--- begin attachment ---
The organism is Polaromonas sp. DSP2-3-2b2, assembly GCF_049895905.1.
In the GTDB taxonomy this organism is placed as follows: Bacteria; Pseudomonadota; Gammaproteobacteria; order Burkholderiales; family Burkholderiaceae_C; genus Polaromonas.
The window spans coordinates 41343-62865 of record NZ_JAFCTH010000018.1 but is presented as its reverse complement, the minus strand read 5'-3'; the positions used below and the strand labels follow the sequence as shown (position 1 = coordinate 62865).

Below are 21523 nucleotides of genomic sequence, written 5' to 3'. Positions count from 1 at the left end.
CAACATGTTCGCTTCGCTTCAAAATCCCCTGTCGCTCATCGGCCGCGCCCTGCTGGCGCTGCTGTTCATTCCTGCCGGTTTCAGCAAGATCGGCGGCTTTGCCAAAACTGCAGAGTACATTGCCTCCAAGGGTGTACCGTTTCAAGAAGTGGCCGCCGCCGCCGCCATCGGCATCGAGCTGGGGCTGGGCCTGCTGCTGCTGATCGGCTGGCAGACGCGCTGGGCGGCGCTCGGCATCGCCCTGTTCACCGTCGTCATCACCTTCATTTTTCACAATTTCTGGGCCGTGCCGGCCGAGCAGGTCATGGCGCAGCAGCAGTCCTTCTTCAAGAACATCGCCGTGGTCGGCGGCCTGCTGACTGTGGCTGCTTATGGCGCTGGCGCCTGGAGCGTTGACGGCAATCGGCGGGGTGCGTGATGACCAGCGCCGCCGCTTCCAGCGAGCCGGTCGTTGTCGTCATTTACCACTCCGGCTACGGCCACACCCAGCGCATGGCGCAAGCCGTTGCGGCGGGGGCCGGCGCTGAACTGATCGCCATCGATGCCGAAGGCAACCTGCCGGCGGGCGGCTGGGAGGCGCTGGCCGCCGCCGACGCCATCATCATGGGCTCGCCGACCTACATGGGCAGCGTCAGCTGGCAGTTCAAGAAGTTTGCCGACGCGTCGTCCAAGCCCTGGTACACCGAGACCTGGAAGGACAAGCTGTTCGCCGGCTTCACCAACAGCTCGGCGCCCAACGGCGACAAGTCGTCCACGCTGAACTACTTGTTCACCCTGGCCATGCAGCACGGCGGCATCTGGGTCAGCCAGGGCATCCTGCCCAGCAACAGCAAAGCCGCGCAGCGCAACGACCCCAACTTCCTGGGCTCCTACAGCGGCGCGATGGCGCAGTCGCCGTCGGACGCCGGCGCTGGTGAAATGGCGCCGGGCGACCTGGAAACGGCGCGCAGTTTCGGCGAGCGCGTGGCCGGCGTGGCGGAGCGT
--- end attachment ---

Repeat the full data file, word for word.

The organism is Polaromonas sp. DSP2-3-2b2, assembly GCF_049895905.1.
In the GTDB taxonomy this organism is placed as follows: Bacteria; Pseudomonadota; Gammaproteobacteria; order Burkholderiales; family Burkholderiaceae_C; genus Polaromonas.
The window spans coordinates 41343-62865 of record NZ_JAFCTH010000018.1 but is presented as its reverse complement, the minus strand read 5'-3'; the positions used below and the strand labels follow the sequence as shown (position 1 = coordinate 62865).

Below are 21523 nucleotides of genomic sequence, written 5' to 3'. Positions count from 1 at the left end.
CAACATGTTCGCTTCGCTTCAAAATCCCCTGTCGCTCATCGGCCGCGCCCTGCTGGCGCTGCTGTTCATTCCTGCCGGTTTCAGCAAGATCGGCGGCTTTGCCAAAACTGCAGAGTACATTGCCTCCAAGGGTGTACCGTTTCAAGAAGTGGCCGCCGCCGCCGCCATCGGCATCGAGCTGGGGCTGGGCCTGCTGCTGCTGATCGGCTGGCAGACGCGCTGGGCGGCGCTCGGCATCGCCCTGTTCACCGTCGTCATCACCTTCATTTTTCACAATTTCTGGGCCGTGCCGGCCGAGCAGGTCATGGCGCAGCAGCAGTCCTTCTTCAAGAACATCGCCGTGGTCGGCGGCCTGCTGACTGTGGCTGCTTATGGCGCTGGCGCCTGGAGCGTTGACGGCAATCGGCGGGGTGCGTGATGACCAGCGCCGCCGCTTCCAGCGAGCCGGTCGTTGTCGTCATTTACCACTCCGGCTACGGCCACACCCAGCGCATGGCGCAAGCCGTTGCGGCGGGGGCCGGCGCTGAACTGATCGCCATCGATGCCGAAGGCAACCTGCCGGCGGGCGGCTGGGAGGCGCTGGCCGCCGCCGACGCCATCATCATGGGCTCGCCGACCTACATGGGCAGCGTCAGCTGGCAGTTCAAGAAGTTTGCCGACGCGTCGTCCAAGCCCTGGTACACCGAGACCTGGAAGGACAAGCTGTTCGCCGGCTTCACCAACAGCTCGGCGCCCAACGGCGACAAGTCGTCCACGCTGAACTACTTGTTCACCCTGGCCATGCAGCACGGCGGCATCTGGGTCAGCCAGGGCATCCTGCCCAGCAACAGCAAAGCCGCGCAGCGCAACGACCCCAACTTCCTGGGCTCCTACAGCGGCGCGATGGCGCAGTCGCCGTCGGACGCCGGCGCTGGTGAAATGGCGCCGGGCGACCTGGAAACGGCGCGCAGTTTCGGCGAGCGCGTGGCCGGCGTGGCGGAGCGT